Connaught Place and its radial lanes are home to several relics of a bygone era, hanging on to their laidback ways. The Janpath Hotel, run by the Indian Tourism Development Corporation, belongs squarely within this paradigm of this sepia-toned past. But the government has other plans — the four-acre hotel will soon have to make way for offices.
The guests seem largely unaffected by this turmoil. The tea lounge is fully occupied at 2 PM and the lobby has a busy flurry of bellboys moving luggage with guests in tow. The floor bears the signs of wear and tear. Inside the gems and jewellery store down the corridor, scaffolding and electrical pipes are stacked at the far end. Unlike the floral fragrance at most upscale hotels, the air here smells strangely like a temple.
Within a stone’s distance of some of the city’s plushest hotels — The Imperial, Le Meridien, Shangri La — The Janpath does look an oddity, like an Ambassador in a garage full of Mercs, BMWs and Audis. The Narendra Modi government has decided to no longer throw good money after bad. So Air India could be privatised and The Janpath will be shut.
This decision has made Shoaib Khan, who works at the hotel’s tea lounge, very nervous. He joined the hotel a year ago, hoping the work load will not be too heavy. “I suppose I’ll have to go back to the private sector now,” he says.
Established in 1965, The Janpath was one of the first hotels under ITDC. When the Atal Bihari Vajpayee-led government unrolled its disinvestment plan for ITDC hotels, The Janpath survived only because the bids were below the reserve price.
This new lease of life was not entirely smooth, though. When the hotels were sold, The Janpath’s neighbour — The Kanishka — was one of them. In true neighbourly spirit, the two hotels shared a common air-conditioning unit. The Janpath had to scramble to retain its guests once the new owner of The Kanishka cut it out. The Janpath’s façade at the time was open, only the verdant trees shielding guest rooms from Delhi’s excruciating heat.
“There were only three junctures in the history of this hotel that we suffered a loss: the 1984 riots, the blasts in Mumbai in 1993 and when The Kanishka was sold off,” says Rakesh Bhanot, superintendent of material management and distribution and general secretary of the All India ITDC Workers Federation.
The hotel posted a profit after tax of Rs 8.32 crore for 2015-16, the last year for which such numbers are available. This in spite of the fact that out of its 239 rooms, only about 50 are in use and average occupancy is a modest 60 per cent. There are almost seven employees per (functional) room, which compares well with the topmost luxury properties in the world. Retail space of 27,000 lies unoccupied.
Bhanot and others are loyal soldiers of the public sector. The thought that the government has no business to run hotels is inimical to them. The Janpath, they are convinced, still has a future if a few things are set right.
The ITDC workers’ union, which is affiliated to the Bharat Mazdoor Sangh (the labour wing of the Rashtriya Swayamsevak Sangh), has written to Prime Minister Narendra Modi and Junior Finance Minister Arjun Ram Meghwal to highlight how slow decision-making has harmed the hotel. Among the most eye-catching was that a tender for milk could not be finalised in five years. “You give us autonomy and the freedom to get things done and I can promise you that within six months, we can show better profits,” says a confident Bhanot. ITDC declined to comment.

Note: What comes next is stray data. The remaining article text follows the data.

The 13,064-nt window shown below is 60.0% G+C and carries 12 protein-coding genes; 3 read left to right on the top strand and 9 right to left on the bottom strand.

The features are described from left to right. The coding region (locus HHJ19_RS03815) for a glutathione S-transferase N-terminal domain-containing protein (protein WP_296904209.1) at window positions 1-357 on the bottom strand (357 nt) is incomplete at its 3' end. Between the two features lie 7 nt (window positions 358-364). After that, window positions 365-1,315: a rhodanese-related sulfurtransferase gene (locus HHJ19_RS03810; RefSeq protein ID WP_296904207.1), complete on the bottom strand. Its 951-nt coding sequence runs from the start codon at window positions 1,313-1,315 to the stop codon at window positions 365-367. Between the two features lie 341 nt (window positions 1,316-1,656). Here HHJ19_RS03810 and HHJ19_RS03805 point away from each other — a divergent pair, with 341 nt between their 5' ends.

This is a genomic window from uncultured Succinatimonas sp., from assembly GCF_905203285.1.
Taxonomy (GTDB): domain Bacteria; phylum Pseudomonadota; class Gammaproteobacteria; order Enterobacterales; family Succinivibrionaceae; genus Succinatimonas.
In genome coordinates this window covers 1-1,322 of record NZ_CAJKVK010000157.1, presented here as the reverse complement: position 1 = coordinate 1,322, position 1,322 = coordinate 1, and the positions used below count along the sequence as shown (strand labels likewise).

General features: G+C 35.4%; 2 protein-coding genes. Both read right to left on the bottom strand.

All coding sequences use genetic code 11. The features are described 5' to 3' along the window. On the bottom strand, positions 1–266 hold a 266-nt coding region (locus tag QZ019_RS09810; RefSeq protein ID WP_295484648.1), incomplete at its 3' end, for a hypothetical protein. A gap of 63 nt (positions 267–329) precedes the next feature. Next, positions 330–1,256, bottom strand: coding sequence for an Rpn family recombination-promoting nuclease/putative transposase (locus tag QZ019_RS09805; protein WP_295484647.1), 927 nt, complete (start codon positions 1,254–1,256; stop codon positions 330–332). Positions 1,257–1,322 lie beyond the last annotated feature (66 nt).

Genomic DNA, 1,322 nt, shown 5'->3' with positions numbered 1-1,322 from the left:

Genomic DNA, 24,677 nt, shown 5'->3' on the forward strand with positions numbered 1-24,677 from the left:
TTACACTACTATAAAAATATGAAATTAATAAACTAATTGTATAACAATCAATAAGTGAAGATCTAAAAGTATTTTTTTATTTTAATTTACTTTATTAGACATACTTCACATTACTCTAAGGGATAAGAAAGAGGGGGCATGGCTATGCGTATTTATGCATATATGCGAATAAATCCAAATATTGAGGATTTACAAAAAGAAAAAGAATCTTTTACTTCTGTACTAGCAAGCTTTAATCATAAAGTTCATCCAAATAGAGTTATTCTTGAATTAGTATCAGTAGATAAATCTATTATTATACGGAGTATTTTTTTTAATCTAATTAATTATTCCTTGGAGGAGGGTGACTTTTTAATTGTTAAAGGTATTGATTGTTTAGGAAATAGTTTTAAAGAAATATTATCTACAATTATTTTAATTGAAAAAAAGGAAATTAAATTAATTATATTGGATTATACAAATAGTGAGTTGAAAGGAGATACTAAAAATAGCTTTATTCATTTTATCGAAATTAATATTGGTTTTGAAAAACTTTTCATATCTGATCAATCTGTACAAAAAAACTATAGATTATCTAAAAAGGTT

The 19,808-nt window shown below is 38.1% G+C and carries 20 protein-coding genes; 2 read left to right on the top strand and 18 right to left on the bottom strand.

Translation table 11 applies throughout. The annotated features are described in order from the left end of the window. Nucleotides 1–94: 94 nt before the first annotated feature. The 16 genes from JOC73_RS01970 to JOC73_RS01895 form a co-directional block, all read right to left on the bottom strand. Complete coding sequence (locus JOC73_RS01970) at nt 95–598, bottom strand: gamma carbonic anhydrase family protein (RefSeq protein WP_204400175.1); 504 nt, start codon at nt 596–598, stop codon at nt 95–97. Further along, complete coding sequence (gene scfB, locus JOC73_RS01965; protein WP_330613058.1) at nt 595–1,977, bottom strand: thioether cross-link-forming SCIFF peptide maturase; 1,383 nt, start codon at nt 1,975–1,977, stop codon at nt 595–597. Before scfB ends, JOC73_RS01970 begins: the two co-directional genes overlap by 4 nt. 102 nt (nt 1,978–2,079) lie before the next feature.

While the building and the interiors have some semblance of luxury, the office spaces seem to have seen better days. Mosaic flooring, protruding sewage pipes and peeling-off paint give the sense of a make-shift arrangement. The Janpath received its first and last renovation in 2010.
Amarjeet Singh Talwar, former general manager (operations) at The Ashok and a former staff at The Janpath, believes that it is a grave mistake to do away with the prime property. “There is no doubt that there are challenges, but The Janpath has proven it can turn its fortunes around like it did after the renovation in 2010. It would be a waste to see such a prime property turned into offices.”testing.. we are here....
Talwar agrees that the hotel needs a facelift and needs to better utilise its space. For instance, it lacks a large meeting venue unlike its main competitors, Shangri-La and Le Meridien. “Even then, when these hotels have large conferences, the mid-level executives are made to stay at The Janpath because the organisers can’t afford rooms at the luxury properties,” he explains.
For Rakesh Mathur, former president of Welcome Heritage Hotels (of ITC Hotels), there is just one word for the government’s decision — ridiculous. “Look around the world and you’ll find tourist hubs like Connaught Place in New York, London and Paris. What sense does it make to build offices here instead?” He cites the example of The Qutub hotel, another disinvested ITDC property that had so much hospitality potential but was converted into a government office building. “Why do we need offices in Lutyens’ Delhi at all? Offices can be built in Janak Puri or Ghatkopar. What we need are more tourism resources,” says Mathur.
But it looks like The Janpath may have to wave a final goodbye. A new world beckons.